Giffard Le Quesne Martel, born in 1889, lived at Queenswood House, Blackfen after his family moved there in 1910. After attending the Royal Military Academy, Woolwich he was commissioned into the Royal Engineers. He served in France from 1914 and took an active interest in the development of tanks. After the war he lived in Camberley, Surrey and he built a workshop in his garden where he built a prototype one-man tank which others later developed into the British light tank and machine-gun carrier. He also served in the Second World War in France, India, Burma and Moscow. He was described as “a remarkable officer and constitutionally fearless… a natural bruiser… with a deep hoarse laugh”.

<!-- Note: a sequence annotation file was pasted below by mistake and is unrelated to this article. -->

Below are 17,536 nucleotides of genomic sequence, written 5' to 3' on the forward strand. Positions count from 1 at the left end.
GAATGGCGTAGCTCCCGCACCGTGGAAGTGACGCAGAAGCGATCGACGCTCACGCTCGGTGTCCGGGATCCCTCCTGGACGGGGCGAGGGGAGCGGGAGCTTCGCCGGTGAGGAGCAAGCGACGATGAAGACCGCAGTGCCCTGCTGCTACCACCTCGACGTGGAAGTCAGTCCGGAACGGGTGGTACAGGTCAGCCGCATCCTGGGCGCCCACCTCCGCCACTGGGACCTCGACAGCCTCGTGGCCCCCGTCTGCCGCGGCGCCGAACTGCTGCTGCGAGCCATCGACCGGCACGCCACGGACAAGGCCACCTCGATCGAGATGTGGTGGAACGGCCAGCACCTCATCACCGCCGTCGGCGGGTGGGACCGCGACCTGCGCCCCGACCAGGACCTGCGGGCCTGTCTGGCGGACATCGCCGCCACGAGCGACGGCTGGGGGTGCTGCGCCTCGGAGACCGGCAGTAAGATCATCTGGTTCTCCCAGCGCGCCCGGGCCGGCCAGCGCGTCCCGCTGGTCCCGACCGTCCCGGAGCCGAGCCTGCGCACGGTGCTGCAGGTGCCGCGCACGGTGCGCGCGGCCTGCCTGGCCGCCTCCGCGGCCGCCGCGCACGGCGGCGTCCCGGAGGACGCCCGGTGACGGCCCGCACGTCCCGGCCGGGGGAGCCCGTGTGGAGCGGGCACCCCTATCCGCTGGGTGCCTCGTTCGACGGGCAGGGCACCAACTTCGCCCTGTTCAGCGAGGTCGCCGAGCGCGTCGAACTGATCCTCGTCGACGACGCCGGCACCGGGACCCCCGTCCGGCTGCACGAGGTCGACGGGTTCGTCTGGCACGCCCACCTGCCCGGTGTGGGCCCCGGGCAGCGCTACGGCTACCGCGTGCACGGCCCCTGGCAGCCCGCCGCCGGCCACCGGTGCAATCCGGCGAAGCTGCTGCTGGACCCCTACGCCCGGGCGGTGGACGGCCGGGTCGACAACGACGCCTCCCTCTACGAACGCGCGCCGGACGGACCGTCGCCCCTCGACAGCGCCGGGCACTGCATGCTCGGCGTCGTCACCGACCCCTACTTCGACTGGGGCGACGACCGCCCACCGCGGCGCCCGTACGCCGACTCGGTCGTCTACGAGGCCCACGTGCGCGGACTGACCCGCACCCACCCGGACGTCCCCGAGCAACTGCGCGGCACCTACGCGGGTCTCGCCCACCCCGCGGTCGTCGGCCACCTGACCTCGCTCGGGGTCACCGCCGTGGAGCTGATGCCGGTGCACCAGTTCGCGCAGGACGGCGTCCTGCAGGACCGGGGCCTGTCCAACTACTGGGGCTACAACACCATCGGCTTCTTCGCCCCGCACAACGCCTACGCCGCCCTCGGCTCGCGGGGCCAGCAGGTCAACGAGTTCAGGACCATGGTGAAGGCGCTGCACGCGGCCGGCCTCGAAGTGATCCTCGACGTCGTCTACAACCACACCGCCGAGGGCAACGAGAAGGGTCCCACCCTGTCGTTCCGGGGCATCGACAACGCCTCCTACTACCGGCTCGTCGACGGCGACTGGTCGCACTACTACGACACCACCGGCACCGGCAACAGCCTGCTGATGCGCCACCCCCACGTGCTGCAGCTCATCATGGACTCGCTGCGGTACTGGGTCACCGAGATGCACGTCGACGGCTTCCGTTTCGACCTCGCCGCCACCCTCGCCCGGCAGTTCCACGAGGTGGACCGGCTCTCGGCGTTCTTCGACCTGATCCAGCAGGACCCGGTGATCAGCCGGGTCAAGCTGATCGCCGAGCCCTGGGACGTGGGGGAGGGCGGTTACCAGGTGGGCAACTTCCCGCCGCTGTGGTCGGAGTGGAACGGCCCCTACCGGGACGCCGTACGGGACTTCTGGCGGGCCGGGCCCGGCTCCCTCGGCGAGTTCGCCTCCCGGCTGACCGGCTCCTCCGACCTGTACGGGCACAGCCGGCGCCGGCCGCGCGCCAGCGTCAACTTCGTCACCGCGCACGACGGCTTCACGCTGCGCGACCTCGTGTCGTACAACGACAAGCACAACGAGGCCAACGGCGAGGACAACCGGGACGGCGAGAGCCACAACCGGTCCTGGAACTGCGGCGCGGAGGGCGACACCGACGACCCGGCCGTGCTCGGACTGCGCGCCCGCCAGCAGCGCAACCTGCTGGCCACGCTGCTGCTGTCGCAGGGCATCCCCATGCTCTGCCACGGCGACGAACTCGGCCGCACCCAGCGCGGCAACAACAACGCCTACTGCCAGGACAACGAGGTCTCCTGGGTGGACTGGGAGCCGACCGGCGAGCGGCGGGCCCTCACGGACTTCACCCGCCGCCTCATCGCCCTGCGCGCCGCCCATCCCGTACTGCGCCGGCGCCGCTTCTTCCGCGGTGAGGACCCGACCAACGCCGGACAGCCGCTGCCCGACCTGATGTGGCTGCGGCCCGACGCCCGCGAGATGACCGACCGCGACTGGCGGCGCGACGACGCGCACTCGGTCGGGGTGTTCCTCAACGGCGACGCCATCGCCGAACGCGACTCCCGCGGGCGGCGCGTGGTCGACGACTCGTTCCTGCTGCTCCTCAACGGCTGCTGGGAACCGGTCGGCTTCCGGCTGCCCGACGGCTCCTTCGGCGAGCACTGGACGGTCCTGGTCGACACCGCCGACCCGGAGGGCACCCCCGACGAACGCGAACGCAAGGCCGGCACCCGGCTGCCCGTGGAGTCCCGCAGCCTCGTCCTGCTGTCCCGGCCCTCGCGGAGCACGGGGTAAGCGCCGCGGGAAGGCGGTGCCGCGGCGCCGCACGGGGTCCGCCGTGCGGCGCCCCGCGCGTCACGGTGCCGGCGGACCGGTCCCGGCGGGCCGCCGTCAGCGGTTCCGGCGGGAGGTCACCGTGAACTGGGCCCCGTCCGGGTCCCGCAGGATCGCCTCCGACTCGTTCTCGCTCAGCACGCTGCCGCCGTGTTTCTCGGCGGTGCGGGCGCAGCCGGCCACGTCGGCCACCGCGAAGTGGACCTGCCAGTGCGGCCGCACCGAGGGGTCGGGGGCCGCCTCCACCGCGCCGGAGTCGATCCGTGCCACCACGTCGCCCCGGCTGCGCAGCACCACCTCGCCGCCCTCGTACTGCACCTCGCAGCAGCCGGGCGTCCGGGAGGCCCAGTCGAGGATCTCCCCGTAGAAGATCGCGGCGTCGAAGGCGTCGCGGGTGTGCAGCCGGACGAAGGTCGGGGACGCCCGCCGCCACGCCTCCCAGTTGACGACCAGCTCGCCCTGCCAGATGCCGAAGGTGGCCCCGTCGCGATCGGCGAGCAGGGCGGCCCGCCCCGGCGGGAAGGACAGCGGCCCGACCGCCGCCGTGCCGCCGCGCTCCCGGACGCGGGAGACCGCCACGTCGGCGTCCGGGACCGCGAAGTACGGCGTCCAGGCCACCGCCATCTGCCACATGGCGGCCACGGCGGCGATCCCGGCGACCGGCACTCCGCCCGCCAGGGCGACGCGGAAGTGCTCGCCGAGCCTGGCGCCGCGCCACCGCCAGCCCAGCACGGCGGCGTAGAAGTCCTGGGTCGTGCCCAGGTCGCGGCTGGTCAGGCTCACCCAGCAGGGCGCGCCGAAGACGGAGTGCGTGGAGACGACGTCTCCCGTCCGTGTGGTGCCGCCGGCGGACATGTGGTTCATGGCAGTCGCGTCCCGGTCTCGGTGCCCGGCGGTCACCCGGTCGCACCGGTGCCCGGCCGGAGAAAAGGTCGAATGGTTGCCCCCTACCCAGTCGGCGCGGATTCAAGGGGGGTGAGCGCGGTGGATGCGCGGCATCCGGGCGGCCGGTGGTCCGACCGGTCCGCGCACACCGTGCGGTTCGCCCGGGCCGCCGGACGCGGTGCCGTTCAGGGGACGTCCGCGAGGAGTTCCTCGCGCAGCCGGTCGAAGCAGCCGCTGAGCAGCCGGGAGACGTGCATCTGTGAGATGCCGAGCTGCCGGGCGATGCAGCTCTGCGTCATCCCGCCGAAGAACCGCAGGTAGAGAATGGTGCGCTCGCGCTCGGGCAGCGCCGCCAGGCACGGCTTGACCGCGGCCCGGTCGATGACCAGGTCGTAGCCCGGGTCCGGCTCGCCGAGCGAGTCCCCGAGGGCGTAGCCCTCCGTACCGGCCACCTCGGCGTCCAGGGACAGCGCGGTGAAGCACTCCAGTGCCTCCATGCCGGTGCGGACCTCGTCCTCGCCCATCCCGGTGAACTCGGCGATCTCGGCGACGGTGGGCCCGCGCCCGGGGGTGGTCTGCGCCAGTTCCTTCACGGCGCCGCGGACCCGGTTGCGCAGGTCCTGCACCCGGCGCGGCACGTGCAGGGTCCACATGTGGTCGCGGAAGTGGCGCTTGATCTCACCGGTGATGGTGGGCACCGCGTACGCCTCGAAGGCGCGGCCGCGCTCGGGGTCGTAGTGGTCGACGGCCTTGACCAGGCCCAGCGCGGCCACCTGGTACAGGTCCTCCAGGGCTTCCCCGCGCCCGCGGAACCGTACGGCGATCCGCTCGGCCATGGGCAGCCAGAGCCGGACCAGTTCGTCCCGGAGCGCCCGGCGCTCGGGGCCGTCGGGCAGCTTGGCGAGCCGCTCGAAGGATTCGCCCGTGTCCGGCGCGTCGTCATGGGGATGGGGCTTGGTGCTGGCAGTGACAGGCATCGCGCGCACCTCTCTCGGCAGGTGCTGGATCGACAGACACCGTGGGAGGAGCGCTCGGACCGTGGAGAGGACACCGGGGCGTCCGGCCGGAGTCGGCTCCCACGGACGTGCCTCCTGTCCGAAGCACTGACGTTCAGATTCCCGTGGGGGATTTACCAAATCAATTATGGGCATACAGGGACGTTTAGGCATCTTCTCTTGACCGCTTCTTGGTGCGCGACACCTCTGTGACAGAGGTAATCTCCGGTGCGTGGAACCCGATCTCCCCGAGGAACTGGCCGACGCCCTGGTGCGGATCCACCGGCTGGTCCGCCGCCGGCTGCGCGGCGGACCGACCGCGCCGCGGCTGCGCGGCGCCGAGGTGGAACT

It was when he was back in London in 1944 that he lost an eye in the bombing of the Army and Navy Club. He died in 1958: he was found dead, shot in the head, with the shotgun near the body.
His parents, Brig.-Gen. Sir Charles Martel and Lilian Martel, lived at Queenswood until 1931, when the estate was sold to the housing developer, C. R. Leech.